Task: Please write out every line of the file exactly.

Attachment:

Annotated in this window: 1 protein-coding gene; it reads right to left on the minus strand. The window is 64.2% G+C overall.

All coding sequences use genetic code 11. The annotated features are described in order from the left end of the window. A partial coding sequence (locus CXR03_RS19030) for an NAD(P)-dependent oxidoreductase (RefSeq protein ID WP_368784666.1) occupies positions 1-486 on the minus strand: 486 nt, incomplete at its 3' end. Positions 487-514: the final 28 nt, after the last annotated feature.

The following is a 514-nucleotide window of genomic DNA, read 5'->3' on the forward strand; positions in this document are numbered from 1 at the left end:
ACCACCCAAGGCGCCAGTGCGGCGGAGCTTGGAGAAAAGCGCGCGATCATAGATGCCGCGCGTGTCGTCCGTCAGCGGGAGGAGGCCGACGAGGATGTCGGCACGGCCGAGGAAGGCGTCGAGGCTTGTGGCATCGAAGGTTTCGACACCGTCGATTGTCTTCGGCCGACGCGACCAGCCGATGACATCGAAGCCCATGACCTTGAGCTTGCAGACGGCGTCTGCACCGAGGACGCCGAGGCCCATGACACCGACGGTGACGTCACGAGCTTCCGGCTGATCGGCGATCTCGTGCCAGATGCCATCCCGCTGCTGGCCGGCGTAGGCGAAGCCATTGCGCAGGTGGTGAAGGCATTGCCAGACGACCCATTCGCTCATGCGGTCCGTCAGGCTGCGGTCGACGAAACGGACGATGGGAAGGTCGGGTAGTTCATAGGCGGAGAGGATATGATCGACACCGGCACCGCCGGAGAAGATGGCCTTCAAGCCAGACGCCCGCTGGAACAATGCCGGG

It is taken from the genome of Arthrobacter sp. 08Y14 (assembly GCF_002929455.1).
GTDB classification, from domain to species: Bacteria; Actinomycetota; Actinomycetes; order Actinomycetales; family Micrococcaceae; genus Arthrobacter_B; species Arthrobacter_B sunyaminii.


Annotated in this window: 1 protein-coding gene; it reads right to left on the minus strand. The window is 64.2% G+C overall.

All coding sequences use genetic code 11. The annotated features are described in order from the left end of the window. A partial coding sequence (locus CXR03_RS19030) for an NAD(P)-dependent oxidoreductase (RefSeq protein ID WP_368784666.1) occupies positions 1-486 on the minus strand: 486 nt, incomplete at its 3' end. Positions 487-514: the final 28 nt, after the last annotated feature.

The following is a 514-nucleotide window of genomic DNA, read 5'->3' on the forward strand; positions in this document are numbered from 1 at the left end:
ACCACCCAAGGCGCCAGTGCGGCGGAGCTTGGAGAAAAGCGCGCGATCATAGATGCCGCGCGTGTCGTCCGTCAGCGGGAGGAGGCCGACGAGGATGTCGGCACGGCCGAGGAAGGCGTCGAGGCTTGTGGCATCGAAGGTTTCGACACCGTCGATTGTCTTCGGCCGACGCGACCAGCCGATGACATCGAAGCCCATGACCTTGAGCTTGCAGACGGCGTCTGCACCGAGGACGCCGAGGCCCATGACACCGACGGTGACGTCACGAGCTTCCGGCTGATCGGCGATCTCGTGCCAGATGCCATCCCGCTGCTGGCCGGCGTAGGCGAAGCCATTGCGCAGGTGGTGAAGGCATTGCCAGACGACCCATTCGCTCATGCGGTCCGTCAGGCTGCGGTCGACGAAACGGACGATGGGAAGGTCGGGTAGTTCATAGGCGGAGAGGATATGATCGACACCGGCACCGCCGGAGAAGATGGCCTTCAAGCCAGACGCCCGCTGGAACAATGCCGGG

It is taken from the genome of Arthrobacter sp. 08Y14 (assembly GCF_002929455.1).
GTDB classification, from domain to species: Bacteria; Actinomycetota; Actinomycetes; order Actinomycetales; family Micrococcaceae; genus Arthrobacter_B; species Arthrobacter_B sunyaminii.